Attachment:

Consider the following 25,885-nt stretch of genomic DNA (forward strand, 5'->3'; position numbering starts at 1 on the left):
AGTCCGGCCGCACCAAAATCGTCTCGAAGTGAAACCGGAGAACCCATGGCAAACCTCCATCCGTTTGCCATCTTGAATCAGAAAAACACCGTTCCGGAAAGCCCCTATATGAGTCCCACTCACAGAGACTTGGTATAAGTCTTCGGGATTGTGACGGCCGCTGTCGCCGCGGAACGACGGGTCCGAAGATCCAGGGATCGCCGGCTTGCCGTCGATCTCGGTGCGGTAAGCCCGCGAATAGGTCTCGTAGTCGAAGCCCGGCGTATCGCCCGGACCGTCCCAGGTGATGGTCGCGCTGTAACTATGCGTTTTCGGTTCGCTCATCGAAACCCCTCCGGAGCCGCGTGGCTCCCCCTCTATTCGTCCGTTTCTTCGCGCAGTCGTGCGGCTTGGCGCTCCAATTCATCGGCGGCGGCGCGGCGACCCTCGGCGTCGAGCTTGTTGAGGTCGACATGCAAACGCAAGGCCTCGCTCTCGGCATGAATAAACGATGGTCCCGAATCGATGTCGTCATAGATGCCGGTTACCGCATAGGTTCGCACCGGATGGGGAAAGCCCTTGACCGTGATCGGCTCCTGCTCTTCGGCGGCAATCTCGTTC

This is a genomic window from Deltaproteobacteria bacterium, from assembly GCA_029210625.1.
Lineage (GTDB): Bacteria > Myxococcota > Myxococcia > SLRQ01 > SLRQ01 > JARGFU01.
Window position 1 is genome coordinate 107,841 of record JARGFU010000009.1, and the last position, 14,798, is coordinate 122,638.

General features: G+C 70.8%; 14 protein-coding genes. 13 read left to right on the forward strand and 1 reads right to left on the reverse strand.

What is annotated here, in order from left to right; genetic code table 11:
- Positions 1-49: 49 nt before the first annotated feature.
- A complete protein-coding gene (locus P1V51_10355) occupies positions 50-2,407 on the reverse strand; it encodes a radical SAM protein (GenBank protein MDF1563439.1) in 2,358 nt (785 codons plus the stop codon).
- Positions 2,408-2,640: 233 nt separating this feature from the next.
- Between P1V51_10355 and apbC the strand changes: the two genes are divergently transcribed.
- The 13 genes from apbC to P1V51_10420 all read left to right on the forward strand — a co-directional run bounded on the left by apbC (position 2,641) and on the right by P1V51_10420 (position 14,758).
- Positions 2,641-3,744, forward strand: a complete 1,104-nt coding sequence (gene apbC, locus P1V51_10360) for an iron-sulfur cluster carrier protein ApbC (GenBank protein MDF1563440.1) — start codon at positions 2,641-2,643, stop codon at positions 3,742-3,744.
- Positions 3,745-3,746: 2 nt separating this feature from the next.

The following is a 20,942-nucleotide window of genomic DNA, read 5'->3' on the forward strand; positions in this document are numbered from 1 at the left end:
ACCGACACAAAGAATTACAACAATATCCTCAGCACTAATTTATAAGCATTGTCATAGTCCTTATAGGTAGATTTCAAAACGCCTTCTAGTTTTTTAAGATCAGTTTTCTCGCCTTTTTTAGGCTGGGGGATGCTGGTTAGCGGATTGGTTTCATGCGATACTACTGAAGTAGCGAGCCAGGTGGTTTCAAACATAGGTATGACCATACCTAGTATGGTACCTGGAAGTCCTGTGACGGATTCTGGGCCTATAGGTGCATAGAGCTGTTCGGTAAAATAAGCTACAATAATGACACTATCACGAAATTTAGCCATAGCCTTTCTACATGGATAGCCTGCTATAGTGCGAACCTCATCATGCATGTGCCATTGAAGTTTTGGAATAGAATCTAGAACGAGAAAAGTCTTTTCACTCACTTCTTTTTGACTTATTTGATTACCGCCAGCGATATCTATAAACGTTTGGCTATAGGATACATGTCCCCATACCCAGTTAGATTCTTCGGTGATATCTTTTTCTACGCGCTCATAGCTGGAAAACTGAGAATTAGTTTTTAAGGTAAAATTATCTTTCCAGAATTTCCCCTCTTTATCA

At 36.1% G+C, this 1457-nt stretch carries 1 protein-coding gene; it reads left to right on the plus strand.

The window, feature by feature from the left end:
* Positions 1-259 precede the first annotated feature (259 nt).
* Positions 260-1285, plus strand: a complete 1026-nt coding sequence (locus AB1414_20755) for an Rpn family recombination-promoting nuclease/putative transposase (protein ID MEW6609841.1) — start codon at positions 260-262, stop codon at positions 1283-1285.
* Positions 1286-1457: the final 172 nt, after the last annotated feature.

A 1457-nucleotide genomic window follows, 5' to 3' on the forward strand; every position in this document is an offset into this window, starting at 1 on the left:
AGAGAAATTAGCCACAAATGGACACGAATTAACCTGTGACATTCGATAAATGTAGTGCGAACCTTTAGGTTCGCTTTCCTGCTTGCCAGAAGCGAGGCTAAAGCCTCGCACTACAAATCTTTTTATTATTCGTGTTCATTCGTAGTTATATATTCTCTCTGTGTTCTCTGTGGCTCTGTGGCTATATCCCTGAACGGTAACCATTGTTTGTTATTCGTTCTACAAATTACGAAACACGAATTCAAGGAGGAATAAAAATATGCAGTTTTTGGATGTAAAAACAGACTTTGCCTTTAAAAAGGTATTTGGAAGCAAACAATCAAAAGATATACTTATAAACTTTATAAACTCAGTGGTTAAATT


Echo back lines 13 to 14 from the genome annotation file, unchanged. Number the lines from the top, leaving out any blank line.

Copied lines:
- Positions 2,641-3,744, forward strand: a complete 1,104-nt coding sequence (gene apbC, locus P1V51_10360) for an iron-sulfur cluster carrier protein ApbC (GenBank protein MDF1563440.1) — start codon at positions 2,641-2,643, stop codon at positions 3,742-3,744.
- Positions 3,745-3,746: 2 nt separating this feature from the next.